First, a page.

Not so much a rant as a wondering, but it’s time to blow the dust off the lid and get back down to business here.
For me, the way I look isn’t just about what clothes I wear or how I style my hair or use cosmetics. It’s not just about the size of my body, or it’s shape. It’s about an expression of who I am, and this does not stop at my own physical boundaries. So for today’s entry I’d like to talk about my home.
Second only to the fashion industry, the homewares industry places massive pressure upon women to ‘keep up’ with the latest styles and trends, in case they are ‘judged’ for being behind the times. I had the misfortune to be stuck in a traffic jam of epic proportions this week and I ended up listening to local radio to try and find out what was going on. I don’t always like listening to the radio, because of the adverts – they annoy me incessantly. The type that annoys me most after last week are the ‘fake conversation’ adverts. Where two women are discussing a new kitchen, which usually belongs to one of them, who is extolling the virtues of the supplier and encouraging her friend to get one too. Or where a woman is talking to a man, presumably her husband, and convincing him to go down to the DIY store and pick up new ‘everything’ for the bathroom.
It got me thinking about how I live, and I do find these adverts really annoying, but there’s a worse one that I identified flicking through a magazine in a waiting room recently – its the increasing vogue of the shabby chic. The look revolves around expensive items of furniture (some of which might be new but resemble a classic style) which have been deliberately ‘distressed’ and made to look old and then fitted with an exorbitant pricetag.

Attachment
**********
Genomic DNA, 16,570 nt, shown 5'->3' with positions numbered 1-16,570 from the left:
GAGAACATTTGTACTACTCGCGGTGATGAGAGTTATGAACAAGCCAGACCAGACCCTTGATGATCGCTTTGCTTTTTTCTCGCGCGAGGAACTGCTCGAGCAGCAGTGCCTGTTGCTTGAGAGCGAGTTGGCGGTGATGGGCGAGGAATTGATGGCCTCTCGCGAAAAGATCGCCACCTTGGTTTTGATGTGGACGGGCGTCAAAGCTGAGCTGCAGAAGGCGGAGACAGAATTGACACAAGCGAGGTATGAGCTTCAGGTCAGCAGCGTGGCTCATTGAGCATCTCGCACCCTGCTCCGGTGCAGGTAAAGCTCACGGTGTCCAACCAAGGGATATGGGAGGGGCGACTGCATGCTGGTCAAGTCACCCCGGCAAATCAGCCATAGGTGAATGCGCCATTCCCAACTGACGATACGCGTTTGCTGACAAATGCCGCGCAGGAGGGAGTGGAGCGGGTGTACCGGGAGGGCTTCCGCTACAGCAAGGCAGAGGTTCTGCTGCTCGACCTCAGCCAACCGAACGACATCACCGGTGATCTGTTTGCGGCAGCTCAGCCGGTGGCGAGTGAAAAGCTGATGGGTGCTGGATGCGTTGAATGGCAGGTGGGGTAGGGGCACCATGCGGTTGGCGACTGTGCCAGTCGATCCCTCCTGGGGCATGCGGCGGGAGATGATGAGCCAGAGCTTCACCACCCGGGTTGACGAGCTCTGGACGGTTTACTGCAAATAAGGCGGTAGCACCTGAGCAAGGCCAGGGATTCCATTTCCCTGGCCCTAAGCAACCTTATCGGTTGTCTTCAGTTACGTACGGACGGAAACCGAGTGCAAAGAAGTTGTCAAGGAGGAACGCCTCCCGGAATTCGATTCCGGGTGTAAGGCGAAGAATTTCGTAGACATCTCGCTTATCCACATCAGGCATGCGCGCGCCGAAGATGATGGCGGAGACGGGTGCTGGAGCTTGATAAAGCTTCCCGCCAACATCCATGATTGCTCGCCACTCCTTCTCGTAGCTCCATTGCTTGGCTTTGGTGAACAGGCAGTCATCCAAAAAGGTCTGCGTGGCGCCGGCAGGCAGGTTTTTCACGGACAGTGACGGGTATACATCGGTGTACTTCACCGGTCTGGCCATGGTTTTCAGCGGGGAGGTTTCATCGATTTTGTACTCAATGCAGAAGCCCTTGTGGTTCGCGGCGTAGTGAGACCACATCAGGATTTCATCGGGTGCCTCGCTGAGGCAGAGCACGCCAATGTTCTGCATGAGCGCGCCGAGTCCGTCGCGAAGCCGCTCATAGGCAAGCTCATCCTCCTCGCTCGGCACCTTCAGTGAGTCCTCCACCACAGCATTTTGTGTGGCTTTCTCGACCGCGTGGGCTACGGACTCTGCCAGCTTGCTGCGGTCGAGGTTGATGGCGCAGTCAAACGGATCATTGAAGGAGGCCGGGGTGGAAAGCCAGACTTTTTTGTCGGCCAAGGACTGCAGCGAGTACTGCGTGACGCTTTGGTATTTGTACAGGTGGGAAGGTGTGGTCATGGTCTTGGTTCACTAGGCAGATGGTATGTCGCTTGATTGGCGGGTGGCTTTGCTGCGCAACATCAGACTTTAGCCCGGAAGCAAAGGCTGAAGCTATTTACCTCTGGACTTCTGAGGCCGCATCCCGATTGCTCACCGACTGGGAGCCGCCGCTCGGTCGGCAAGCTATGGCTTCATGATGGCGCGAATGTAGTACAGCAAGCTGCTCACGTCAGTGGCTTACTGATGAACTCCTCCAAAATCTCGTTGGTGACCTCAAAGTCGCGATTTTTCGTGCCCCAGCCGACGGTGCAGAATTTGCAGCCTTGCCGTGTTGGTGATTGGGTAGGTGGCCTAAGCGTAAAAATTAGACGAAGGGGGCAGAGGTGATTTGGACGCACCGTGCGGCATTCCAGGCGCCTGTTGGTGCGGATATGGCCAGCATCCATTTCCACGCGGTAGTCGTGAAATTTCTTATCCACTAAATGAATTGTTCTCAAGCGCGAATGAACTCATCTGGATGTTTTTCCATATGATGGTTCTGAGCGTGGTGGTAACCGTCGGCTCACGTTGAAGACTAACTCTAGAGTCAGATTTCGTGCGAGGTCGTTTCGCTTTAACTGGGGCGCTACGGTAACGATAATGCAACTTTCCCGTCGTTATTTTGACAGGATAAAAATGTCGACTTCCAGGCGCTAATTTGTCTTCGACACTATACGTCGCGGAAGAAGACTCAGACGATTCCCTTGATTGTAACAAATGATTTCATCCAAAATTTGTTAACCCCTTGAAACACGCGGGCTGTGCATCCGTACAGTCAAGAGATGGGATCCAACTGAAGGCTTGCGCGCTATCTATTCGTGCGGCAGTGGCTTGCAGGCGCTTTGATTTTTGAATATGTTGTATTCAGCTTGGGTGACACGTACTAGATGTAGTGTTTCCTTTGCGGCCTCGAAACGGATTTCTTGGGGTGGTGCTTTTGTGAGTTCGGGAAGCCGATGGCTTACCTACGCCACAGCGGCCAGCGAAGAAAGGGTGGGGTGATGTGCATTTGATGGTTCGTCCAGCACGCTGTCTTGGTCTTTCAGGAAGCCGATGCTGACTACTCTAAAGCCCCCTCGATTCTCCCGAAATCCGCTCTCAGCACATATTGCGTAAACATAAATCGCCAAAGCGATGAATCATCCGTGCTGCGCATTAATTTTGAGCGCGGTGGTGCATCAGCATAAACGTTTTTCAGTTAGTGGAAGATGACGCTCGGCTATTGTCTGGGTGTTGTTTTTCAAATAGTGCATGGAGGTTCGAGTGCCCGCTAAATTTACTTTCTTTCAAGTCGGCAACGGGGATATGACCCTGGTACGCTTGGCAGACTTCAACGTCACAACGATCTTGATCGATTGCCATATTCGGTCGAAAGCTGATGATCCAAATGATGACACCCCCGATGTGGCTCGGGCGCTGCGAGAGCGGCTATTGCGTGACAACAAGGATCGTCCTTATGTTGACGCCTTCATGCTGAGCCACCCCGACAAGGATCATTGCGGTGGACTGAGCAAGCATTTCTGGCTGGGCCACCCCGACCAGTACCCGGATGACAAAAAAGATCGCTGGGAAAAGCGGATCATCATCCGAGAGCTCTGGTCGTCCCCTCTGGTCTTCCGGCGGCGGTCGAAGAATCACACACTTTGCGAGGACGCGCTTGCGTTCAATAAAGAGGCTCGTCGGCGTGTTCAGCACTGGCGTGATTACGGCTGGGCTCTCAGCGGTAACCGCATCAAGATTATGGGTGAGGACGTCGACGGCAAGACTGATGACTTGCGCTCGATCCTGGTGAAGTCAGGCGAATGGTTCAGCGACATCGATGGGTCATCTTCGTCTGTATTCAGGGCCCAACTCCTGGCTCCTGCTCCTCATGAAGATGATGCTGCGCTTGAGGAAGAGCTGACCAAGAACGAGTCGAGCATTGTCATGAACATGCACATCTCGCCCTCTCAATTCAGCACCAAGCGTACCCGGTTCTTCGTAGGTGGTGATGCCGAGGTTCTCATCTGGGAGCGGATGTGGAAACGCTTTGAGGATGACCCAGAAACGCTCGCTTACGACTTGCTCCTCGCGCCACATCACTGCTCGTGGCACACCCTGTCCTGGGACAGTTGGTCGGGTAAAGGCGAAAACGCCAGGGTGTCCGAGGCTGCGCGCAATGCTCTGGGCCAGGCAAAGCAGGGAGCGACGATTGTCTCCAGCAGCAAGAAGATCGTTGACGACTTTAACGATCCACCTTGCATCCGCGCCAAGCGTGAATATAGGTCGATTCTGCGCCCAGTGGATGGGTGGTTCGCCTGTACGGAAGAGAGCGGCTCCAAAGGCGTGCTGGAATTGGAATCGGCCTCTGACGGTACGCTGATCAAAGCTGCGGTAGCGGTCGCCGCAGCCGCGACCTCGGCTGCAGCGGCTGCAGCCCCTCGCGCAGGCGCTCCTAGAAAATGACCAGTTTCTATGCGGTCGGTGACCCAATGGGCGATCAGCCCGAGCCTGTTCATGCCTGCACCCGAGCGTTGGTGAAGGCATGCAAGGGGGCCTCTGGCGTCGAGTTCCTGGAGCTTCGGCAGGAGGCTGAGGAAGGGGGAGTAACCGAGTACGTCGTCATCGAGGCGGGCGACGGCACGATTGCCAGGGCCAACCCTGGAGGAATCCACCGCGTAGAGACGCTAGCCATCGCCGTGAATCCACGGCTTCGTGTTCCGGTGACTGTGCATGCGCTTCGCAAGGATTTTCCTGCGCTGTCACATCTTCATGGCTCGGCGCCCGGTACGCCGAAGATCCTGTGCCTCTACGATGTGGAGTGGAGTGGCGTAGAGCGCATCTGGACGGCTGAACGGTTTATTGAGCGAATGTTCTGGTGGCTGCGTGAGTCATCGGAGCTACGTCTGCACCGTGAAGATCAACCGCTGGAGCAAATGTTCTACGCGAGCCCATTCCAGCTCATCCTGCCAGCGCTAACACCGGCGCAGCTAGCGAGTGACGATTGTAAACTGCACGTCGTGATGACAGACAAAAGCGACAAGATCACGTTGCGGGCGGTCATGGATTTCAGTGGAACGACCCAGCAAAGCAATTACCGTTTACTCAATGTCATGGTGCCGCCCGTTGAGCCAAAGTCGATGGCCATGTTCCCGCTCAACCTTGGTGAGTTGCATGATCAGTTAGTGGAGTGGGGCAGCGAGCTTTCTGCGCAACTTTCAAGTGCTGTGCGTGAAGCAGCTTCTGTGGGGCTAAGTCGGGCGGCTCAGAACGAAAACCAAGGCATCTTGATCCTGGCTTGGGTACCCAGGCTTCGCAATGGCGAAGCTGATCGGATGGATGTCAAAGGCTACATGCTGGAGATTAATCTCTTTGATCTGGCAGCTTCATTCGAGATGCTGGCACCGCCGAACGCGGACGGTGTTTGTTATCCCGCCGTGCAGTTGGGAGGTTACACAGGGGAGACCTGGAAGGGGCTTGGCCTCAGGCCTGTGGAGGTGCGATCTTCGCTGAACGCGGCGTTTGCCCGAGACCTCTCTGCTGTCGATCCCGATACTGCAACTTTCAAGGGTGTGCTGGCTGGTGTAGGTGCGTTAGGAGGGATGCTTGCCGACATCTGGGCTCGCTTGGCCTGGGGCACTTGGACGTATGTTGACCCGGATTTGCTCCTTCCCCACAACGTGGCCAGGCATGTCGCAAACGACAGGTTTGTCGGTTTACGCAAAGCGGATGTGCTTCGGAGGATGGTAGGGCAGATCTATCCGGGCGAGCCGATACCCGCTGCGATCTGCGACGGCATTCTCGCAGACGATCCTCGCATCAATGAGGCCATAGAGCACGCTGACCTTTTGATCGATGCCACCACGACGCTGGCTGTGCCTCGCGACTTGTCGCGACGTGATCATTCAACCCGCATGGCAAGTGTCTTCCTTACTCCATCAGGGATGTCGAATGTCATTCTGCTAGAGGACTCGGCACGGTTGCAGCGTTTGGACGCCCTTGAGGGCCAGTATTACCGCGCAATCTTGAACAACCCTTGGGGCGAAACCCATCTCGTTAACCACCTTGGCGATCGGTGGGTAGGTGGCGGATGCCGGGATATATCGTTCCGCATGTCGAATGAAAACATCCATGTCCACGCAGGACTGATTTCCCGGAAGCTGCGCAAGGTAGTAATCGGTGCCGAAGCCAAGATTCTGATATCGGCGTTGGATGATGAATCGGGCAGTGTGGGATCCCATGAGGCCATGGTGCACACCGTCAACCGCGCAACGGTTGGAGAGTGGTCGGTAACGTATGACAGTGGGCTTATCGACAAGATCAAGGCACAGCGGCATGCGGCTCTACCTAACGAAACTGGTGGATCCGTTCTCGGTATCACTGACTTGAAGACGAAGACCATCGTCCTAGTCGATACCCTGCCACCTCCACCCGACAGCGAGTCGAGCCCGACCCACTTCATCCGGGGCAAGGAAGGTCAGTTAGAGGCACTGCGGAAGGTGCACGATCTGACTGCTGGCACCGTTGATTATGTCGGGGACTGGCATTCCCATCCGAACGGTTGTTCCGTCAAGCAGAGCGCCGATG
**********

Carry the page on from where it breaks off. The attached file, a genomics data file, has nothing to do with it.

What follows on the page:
Much like I can’t understand people who will buy jeans that already have holes and rips strategically placed into them, or ‘cut off’ demin shorts that are already fuzzed at the edges, I can’t understand why people want to spend a fortune to achieve a look which is supposed to be about being ‘shabby’. Shabby is easy to do without spending money. It seems sometimes that these people are more keen to spend money than achieve any sort of look so that they can brag about how much they have spent.
I live in a rented house. I don’t have the money for a mortgage and even if I did I would not be buying a property, I would be buying a boat (no I am not joking, as anyone in my real life will tell you). We are lucky enough to live in a nice flat in terms of the actual building. It was recently done out just before we moved in and it is small, energy efficient and filled with light. The kitchen and bathroom were fitted out with an oven, hobs, shower, bath, sink and toilet. The bathroom floor is tiled and the living room/kitchen is wood floored, as is the bedroom – no carpets to worry about. It was unfurnished when we moved in though, which was a big thing for us, as suddenly we needed to acquire furniture.
There is absolutely no doubt that everything I own could be described as shabby and whether or not is chic is highly debatable. From the chair bed with rips in the seat fabric, to the sagging sofa-bed which likes to eat people who sit on it. My bookshelves are made of precarious and drooping MDF which threatens to dump everything on the floor at any moment. The wobblesome table was a gift from a friend. The TV stand was an Ebay bargain. The electronics were purchased from Ebay, claimed from freecycle or – in the case of the washing machine, bought second hand from a charity store.
But I love my house. I am proud of my house. I’ve added bits and pieces to it over the years. Like the two sets of plastic drawers for my stationary/useful bits and my makeup. Like the small second hand book shelves which serve as bedside tables for me and my husband. Or the faux fur blankets to throw over the sofa, which make it look neater and hide the sheer number of pillows that are required to make it so. I am incapable of going into B&M without looking for a little storage bargain to make the place neater – I’m one of those people who also hordes the plastic boxes that pre-packed veg and butter substitutes come in. They may come in handy for something. They frequently do. All of my doors have got those ‘over hanging’ peg fittings so that I can hang up as much stuff as possible to save floor space. This means that my doors get a bit crowded and heavy sometimes.